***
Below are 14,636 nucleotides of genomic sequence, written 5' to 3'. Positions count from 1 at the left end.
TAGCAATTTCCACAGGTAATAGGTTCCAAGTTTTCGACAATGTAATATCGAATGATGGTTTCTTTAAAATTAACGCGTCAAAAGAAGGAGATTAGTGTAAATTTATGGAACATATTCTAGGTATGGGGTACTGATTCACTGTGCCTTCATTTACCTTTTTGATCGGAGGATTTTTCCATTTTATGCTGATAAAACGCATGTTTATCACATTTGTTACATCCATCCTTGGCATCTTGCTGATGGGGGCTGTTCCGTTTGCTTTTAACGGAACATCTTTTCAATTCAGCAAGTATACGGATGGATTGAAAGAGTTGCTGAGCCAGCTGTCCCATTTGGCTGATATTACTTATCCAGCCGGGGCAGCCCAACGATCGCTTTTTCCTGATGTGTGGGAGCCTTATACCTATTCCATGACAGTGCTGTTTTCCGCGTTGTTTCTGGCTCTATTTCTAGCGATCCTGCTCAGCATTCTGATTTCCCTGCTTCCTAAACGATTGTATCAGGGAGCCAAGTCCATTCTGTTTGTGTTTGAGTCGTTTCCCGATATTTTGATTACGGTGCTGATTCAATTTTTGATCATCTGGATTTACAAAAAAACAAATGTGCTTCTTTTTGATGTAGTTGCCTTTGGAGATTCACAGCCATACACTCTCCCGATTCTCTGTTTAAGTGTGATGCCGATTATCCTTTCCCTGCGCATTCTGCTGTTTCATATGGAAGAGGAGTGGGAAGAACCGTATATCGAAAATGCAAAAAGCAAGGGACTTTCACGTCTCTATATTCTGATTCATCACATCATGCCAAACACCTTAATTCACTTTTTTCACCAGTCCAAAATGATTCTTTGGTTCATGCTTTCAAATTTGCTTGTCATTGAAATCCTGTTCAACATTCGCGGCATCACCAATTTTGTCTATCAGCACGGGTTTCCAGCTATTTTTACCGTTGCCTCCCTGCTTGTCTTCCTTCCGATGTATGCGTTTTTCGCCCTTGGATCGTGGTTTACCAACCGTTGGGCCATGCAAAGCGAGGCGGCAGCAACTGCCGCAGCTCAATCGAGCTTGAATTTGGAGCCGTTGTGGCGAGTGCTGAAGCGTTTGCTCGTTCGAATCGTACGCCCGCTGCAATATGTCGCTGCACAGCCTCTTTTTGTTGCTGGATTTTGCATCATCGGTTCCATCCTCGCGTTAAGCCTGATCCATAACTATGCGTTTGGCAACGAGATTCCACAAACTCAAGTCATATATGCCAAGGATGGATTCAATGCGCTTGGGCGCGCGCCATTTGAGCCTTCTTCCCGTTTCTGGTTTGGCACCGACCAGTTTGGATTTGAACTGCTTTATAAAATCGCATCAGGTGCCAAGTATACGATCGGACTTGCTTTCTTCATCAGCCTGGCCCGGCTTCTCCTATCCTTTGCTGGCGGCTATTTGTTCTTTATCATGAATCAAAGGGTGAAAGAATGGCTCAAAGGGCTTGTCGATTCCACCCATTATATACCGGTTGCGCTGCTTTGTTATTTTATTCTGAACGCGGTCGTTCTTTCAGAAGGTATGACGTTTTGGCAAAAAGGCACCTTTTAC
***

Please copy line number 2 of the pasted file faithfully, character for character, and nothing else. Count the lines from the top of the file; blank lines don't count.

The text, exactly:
TAGCAATTTCCACAGGTAATAGGTTCCAAGTTTTCGACAATGTAATATCGAATGATGGTTTCTTTAAAATTAACGCGTCAAAAGAAGGAGATTAGTGTAAATTTATGGAACATATTCTAGGTATGGGGTACTGATTCACTGTGCCTTCATTTACCTTTTTGATCGGAGGATTTTTCCATTTTATGCTGATAAAACGCATGTTTATCACATTTGTTACATCCATCCTTGGCATCTTGCTGATGGGGGCTGTTCCGTTTGCTTTTAACGGAACATCTTTTCAATTCAGCAAGTATACGGATGGATTGAAAGAGTTGCTGAGCCAGCTGTCCCATTTGGCTGATATTACTTATCCAGCCGGGGCAGCCCAACGATCGCTTTTTCCTGATGTGTGGGAGCCTTATACCTATTCCATGACAGTGCTGTTTTCCGCGTTGTTTCTGGCTCTATTTCTAGCGATCCTGCTCAGCATTCTGATTTCCCTGCTTCCTAAACGATTGTATCAGGGAGCCAAGTCCATTCTGTTTGTGTTTGAGTCGTTTCCCGATATTTTGATTACGGTGCTGATTCAATTTTTGATCATCTGGATTTACAAAAAAACAAATGTGCTTCTTTTTGATGTAGTTGCCTTTGGAGATTCACAGCCATACACTCTCCCGATTCTCTGTTTAAGTGTGATGCCGATTATCCTTTCCCTGCGCATTCTGCTGTTTCATATGGAAGAGGAGTGGGAAGAACCGTATATCGAAAATGCAAAAAGCAAGGGACTTTCACGTCTCTATATTCTGATTCATCACATCATGCCAAACACCTTAATTCACTTTTTTCACCAGTCCAAAATGATTCTTTGGTTCATGCTTTCAAATTTGCTTGTCATTGAAATCCTGTTCAACATTCGCGGCATCACCAATTTTGTCTATCAGCACGGGTTTCCAGCTATTTTTACCGTTGCCTCCCTGCTTGTCTTCCTTCCGATGTATGCGTTTTTCGCCCTTGGATCGTGGTTTACCAACCGTTGGGCCATGCAAAGCGAGGCGGCAGCAACTGCCGCAGCTCAATCGAGCTTGAATTTGGAGCCGTTGTGGCGAGTGCTGAAGCGTTTGCTCGTTCGAATCGTACGCCCGCTGCAATATGTCGCTGCACAGCCTCTTTTTGTTGCTGGATTTTGCATCATCGGTTCCATCCTCGCGTTAAGCCTGATCCATAACTATGCGTTTGGCAACGAGATTCCACAAACTCAAGTCATATATGCCAAGGATGGATTCAATGCGCTTGGGCGCGCGCCATTTGAGCCTTCTTCCCGTTTCTGGTTTGGCACCGACCAGTTTGGATTTGAACTGCTTTATAAAATCGCATCAGGTGCCAAGTATACGATCGGACTTGCTTTCTTCATCAGCCTGGCCCGGCTTCTCCTATCCTTTGCTGGCGGCTATTTGTTCTTTATCATGAATCAAAGGGTGAAAGAATGGCTCAAAGGGCTTGTCGATTCCACCCATTATATACCGGTTGCGCTGCTTTGTTATTTTATTCTGAACGCGGTCGTTCTTTCAGAAGGTATGACGTTTTGGCAAAAAGGCACCTTTTAC